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Background: Posttraumatic stress disorder (PTSD) and hearing loss are hallmark public health issues related to military service in Iraq and Afghanistan. Although both are significant individual contributors to disability among veterans, their co-occurrence has not been specifically explored. Methods: A total of 1179 male U.S. military personnel who sustained an injury between 2004 and 2012 during operations in Iraq or Afghanistan were identified from clinical records. Pre- and postinjury audiometric data were used to define new-onset hearing loss, which was categorized as unilateral or bilateral. Diagnosed PTSD was abstracted from electronic medical records. Logistic regression analysis examined the relationship between hearing loss and PTSD, while adjusting for age, year of injury, occupation, injury severity, injury mechanism, and presence of concussion. Results: The majority of the study sample were aged 18-25 years (79.9%) and sustained mild-moderate injuries (94.6%). New-onset hearing loss was present in 14.4% of casualties (10.3% unilateral, 4.1% bilateral). Rates of diagnosed PTSD were 9.1, 13.9, and 29.2% for those with no hearing loss, unilateral hearing loss, and bilateral hearing loss, respectively. After adjusting for covariates, those with bilateral hearing loss had nearly three-times higher odds of PTSD (odds ratio = 2.92; 95% CI, 1.47-5.81) compared to those with no hearing loss. Unilateral hearing loss was not associated with PTSD. Conclusions: Both PTSD and hearing loss are frequent consequences of modern warfare that adversely affect the overall health of the military. Bilateral, but not unilateral, hearing loss was associated with a greater burden of PTSD. This has implications for warfighter rehabilitation and should encourage collaboration between audiology and mental health professionals.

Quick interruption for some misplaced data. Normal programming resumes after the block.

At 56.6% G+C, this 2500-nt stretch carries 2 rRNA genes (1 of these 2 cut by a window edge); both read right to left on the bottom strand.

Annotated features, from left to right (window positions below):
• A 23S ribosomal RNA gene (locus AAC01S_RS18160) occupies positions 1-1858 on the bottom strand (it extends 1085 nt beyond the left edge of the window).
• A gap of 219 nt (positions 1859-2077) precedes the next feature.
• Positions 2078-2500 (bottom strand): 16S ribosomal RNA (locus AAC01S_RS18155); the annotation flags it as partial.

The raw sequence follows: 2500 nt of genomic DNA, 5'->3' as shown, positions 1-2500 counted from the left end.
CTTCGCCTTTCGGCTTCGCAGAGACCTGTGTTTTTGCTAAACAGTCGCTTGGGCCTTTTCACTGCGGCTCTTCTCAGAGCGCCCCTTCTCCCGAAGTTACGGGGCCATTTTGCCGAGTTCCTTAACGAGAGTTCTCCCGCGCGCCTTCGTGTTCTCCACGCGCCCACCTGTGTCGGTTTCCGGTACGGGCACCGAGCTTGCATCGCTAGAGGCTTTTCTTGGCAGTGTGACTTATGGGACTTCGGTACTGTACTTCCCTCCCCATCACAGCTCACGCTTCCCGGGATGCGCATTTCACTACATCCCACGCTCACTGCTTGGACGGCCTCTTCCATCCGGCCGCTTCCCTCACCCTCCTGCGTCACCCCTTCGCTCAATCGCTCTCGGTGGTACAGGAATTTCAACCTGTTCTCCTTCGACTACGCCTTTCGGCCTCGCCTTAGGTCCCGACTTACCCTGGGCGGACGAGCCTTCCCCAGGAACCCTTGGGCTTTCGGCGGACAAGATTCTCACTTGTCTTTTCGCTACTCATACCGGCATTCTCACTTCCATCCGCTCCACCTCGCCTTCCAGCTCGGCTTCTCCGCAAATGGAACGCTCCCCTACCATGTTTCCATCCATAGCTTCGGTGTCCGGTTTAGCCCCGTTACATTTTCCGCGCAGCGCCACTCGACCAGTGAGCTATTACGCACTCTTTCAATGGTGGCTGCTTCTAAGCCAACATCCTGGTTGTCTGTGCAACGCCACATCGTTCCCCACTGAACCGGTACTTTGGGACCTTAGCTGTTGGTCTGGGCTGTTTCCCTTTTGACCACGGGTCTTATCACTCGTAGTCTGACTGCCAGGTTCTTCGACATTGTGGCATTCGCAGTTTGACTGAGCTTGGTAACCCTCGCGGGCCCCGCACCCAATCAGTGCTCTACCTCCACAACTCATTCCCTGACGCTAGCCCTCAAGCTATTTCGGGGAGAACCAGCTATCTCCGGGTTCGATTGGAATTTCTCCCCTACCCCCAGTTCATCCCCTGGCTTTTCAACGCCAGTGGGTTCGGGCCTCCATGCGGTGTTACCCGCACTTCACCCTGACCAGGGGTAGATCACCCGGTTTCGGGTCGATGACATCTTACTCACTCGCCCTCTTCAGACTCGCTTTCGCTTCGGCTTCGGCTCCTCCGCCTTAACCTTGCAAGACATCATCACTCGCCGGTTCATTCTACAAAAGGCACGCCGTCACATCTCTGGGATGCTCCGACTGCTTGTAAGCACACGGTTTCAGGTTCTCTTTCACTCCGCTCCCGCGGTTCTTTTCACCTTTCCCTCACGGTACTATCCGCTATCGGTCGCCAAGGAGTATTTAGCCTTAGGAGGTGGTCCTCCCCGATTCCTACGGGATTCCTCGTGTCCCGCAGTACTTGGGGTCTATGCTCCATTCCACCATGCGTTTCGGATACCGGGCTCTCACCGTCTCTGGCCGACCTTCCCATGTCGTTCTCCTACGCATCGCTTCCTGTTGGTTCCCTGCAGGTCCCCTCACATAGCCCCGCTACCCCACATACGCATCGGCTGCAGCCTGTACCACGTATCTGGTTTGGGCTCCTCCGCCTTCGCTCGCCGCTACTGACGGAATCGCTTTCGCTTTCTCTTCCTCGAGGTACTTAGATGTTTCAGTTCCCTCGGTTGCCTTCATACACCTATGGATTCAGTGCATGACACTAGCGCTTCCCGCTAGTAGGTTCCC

MacGregor, A. J., Joseph, A. R., Walker, G. J., & Dougherty, A. L. (2020). Co-occurrence of hearing loss and posttraumatic stress disorder among injured military personnel: A retrospective study. BMC Public Health, 20(1). https://doi.org/10.1186/s12889-020-08999-6